I want to re-visit the concept of Evidence based medicine. Its got its own acronym, EBM and is the basis for scientific, Western Medicine. Everyone agrees it’s the best system. Well … not everyone. There is also something called science based medicine. As I recently read, EBM is a subset of science based medicine. EBM is a paradigm in and of itself. Paradigms are inherently flawed constructs and ultimately fold or mold as science marches on. A work product of EBM is the manufacture of guidelines.
The Institute of Medicine has proposed metrics for assessing guidelines. Some of these include the following:
1) All potential biases and financial conflicts of interest must be listed.
2) Different medical specialties should contribute to the guidelines so that a “blind-spot” of a particular sub-specialty go unaddressed.
3) There should be a period of public comment before guidelines are advanced.
4) Political biases should be taken into account
5) Patient preferences should be considered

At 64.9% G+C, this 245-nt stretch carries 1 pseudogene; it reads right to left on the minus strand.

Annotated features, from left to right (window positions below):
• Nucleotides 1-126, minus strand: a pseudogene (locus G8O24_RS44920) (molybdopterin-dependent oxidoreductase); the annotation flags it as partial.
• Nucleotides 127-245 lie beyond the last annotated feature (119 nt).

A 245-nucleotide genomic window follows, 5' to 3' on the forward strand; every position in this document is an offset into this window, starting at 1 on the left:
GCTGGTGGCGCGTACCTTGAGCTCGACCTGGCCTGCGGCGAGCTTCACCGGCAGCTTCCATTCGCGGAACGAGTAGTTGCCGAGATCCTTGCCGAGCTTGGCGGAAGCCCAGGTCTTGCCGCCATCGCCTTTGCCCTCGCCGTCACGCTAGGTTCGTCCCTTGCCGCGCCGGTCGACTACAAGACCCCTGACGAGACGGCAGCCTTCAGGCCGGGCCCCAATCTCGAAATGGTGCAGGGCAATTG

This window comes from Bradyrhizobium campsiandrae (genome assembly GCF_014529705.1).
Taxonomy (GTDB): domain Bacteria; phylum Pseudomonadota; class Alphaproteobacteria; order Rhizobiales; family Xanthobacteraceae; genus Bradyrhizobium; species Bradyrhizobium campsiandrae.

6) Input from other ancillary medical fields and alternative fields be considered
7) There needs to be in place a mechanism for ongoing correction - adjustment as information changes.
8) It should be recognized that the “evidence” in support of many guidelines is weak.
9) Guidelines are to help doctors do a better job and not to be the basis of insurance company denials and/or Medical Board investigations. Guidelines are voluntary, not the law.
10) Guidelines should not be used for “cook book” medicine. Patients are all different. Different genetics, comorbidities etc.
11) The expanding role of personal medicine must be recognized.
Evidence is graded. Some of this evidence is very weak and/or subjective but it still valued in the EBM paradigm.
The IOM points out that in 2017, according to the IDSA, only 14% of its guidelines for 400 diseases is based on strong evidence.
My source is UpToDate, the most widely used web based text/resource used by physicians around the globe.
There are very thoughtful academics who have a clear appreciation of the pitfalls of EBM and guidelines.